7:30 PM, 13th March, 2014
Director Steve McQueen is no stranger to crafting raw, visceral films that sucker punch the audience into equal parts awe and submission through their deep analyses of the darkest aspects of the human condition. After tackling martyrdom (Hunger) and addiction (Shame), it therefore seems only natural that McQueen would next turn his attention to the deplorable act of slavery.
12 Years A Slave is the (unfortunately) true story of Solomon Northrop (Ejiofor), a born-free African-American man who was conned, abducted and sold into slavery against his will for (you guessed it) twelve years. Never once wavering in his quest to return home to his family, Northrop struggles to not only stay alive, but to retain his individuality in the face of both extreme cruelty and unexpected kindness from the people he meets along the way.
If you’re looking for an uplifting, feel-good picture, then you better start looking elsewhere. McQueen’s film – as with his first two features – is an unflinching, brutal and sobering look at his chosen subject matter, crafted by an expert filmmaker at the top of his game. Ejiofor too delivers a career-best, extraordinarily powerful performance, anchoring the film even opposite some amazing supporting turns from the likes of Brad Pitt, Paul Giamatti, Paul Dano and Benedict Cumberbatch. But particular praise must go to McQueen-regular Fassbender’s unforgettable turn as a terrifying plantation owner, and newcomer Lupita Nyong’o in one of the bravest debut performances in recent memory.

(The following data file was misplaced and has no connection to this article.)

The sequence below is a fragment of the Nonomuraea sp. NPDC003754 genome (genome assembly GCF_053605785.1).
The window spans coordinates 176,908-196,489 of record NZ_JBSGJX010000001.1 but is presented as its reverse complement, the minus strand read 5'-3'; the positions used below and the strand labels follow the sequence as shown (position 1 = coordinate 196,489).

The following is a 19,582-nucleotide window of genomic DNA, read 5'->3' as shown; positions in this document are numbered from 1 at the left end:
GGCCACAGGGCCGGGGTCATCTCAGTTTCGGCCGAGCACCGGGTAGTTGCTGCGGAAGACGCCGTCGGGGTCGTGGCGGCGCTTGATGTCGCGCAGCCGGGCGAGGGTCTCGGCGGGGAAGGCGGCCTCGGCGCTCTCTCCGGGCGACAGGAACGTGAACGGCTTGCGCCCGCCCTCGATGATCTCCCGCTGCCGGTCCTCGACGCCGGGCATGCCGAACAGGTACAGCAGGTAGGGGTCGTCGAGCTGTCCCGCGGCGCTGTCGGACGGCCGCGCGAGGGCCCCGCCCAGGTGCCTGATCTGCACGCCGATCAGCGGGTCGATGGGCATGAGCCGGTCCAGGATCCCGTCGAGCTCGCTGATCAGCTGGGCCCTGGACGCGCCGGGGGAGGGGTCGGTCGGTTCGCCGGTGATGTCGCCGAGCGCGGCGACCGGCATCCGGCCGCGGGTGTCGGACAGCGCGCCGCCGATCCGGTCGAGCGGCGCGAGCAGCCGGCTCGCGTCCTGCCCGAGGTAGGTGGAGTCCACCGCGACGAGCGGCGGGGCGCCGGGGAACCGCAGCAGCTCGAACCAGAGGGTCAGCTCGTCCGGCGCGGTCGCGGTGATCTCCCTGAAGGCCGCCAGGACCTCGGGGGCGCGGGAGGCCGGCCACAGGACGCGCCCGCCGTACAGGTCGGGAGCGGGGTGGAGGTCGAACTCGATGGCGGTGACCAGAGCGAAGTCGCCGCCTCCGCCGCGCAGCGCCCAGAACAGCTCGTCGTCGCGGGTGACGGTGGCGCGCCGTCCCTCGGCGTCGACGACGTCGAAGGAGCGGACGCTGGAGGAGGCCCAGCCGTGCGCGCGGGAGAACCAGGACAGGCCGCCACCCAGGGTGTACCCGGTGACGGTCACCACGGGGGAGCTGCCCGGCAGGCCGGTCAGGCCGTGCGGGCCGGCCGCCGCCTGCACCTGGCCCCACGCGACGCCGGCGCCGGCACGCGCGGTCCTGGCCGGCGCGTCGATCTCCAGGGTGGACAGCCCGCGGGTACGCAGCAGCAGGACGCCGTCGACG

Yes, 12 Years A Slave is remorseless and even horrifying at times, but – as 9 Oscar nominations, including Best Picture, and its current frontrunner status demonstrate – it is an essential cinema experience.